The detected phases in the S-3-S and S-3-R slags were found to be impure, as SiO2 and TiO2 were detected in all the analyzed points. This is possibly due to the increased cooling rate, in comparison with the S-3 slag. In the S-3-R sample, it is found that the rapid cooling rate is accompanied with the formation of porosity (Figure 6). Phase A is likely a mixture of C12A7, CT, and C2AS, but it is evidenced that Si is evenly dispersed. Phase B could be the C2AS phase detected in the XRD analysis but seems not to be stoichiometrically the same. For clarity, the WDS results of slag S-3-S are not included.
Characteristics of Pig Iron
The chemical analysis of the pig iron samples (Table V) shows that the Fe content of all the metals is ~92 wt pct. The Si content is low and varies between 0.22 and 0.02 wt pct, while the titanium concentration varies from 1.4 to 0.38 wt pct. Cu did not appear in the chemical composition of the raw materials (Table II), possibly due to its low concentration, while we see a small amount of it in the metal phase.
Typical examples of the micrographs of the metallic phase are given in Figure 7. The microstructural analysis of the produced pig irons indicates that they have a relatively similar microstructure, where the graphite flakes are distributed in the matrix, as seen in Figure 7.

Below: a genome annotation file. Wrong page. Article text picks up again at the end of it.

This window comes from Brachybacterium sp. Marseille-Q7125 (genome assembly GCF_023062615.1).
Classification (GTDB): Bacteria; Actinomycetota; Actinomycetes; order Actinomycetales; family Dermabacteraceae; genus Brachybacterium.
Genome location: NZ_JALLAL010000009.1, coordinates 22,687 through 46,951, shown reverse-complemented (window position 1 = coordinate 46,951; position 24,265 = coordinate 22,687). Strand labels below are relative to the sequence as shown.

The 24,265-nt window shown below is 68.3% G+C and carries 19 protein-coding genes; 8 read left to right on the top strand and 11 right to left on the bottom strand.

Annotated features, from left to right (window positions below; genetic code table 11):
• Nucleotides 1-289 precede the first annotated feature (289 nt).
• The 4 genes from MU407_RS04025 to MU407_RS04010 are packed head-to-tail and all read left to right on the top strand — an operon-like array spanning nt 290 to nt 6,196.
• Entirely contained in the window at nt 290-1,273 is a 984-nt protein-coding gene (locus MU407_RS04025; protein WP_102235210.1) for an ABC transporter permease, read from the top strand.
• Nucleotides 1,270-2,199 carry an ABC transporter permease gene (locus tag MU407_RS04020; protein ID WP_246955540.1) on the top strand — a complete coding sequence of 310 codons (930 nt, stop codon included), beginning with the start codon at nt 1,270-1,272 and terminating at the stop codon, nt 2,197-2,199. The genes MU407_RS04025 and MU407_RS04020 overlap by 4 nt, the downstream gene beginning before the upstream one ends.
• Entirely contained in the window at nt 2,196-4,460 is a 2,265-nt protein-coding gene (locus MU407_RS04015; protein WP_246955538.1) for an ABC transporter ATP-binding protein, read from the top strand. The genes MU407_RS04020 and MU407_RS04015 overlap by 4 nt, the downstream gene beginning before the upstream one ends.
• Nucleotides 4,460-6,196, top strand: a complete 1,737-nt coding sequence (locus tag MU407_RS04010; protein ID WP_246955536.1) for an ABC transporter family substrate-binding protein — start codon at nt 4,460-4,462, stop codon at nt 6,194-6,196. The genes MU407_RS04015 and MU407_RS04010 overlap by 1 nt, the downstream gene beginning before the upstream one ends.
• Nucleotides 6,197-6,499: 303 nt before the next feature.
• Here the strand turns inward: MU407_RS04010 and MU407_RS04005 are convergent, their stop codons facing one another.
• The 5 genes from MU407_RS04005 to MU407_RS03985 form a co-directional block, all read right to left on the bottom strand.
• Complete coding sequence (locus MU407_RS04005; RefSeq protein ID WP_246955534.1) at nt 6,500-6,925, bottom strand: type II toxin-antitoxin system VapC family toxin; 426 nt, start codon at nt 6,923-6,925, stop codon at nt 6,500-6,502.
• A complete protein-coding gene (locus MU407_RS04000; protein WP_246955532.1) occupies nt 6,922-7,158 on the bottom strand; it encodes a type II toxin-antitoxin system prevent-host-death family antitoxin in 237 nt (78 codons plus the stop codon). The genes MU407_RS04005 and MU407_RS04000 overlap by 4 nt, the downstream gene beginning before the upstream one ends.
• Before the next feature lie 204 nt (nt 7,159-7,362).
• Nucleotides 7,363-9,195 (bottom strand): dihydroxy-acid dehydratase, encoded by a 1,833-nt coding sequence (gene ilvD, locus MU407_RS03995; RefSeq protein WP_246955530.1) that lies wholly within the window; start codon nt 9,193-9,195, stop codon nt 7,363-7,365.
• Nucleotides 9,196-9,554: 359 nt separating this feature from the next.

At the surface of the metallic phase and mostly close to the graphite flakes, complex carbides were formed that primarily consisted of titanium and vanadium as indicated with the mapping. However, Si and Cr elements were found to be evenly distributed in the Fe matrix. In the metallic phase, M-3-R was observed with less carbides formed in comparison with M-3. This is possibly due to less Ti in the M-3-R (Table V) in addition to the applied cooling, as will be discussed subsequently.
Theoretical and Modeling Calculations
Equilibrium study and distribution of elements
The predicted equilibrium compositions of metal and slag phases in the molten state are listed in Table VI. The calculations were carried out at the experimental temperature of 1650 °C, and the metal phase was assumed to be carbon saturated. As seen in Table VI, a relatively good agreement was observed between the calculated and experimental (Table III) contents of Al2O3 and CaO. Besides, a higher but not significant difference was observed for the SiO2 and TiO2. Moreover, FactSage predicts that parts of TiO2 and Cr2O3 will be reduced to Ti2O3 and CrO, respectively.
Scheil–Gulliver cooling calculations
The Scheil–Gulliver cooling calculations are shown in Figure 8. The calculations were done based on the liquid slag compositions previously calculated (Table VI) concentrated in the main components (above 2 pct). The main phases that appear for S-1 in descending order are CA, C12A7, α-C2S, CaTi (ss) that is a Ca3Ti2O7 (s)-Ca3Ti2O6 (s) solid solution, PERO that is a perovskite Ca2Ti2O6 (s)-Ca2Ti2O5 (s) solid solution, and γ-C2S.
For slag S-2, the predicted phases are C12A7, α-C2S, CaTi (ss), C3A, and Ca3Ti2O7, and for slag S-3, they are C12A7, α-C2S, CA, CaTi (ss), C3A, and Ca3Ti2O7.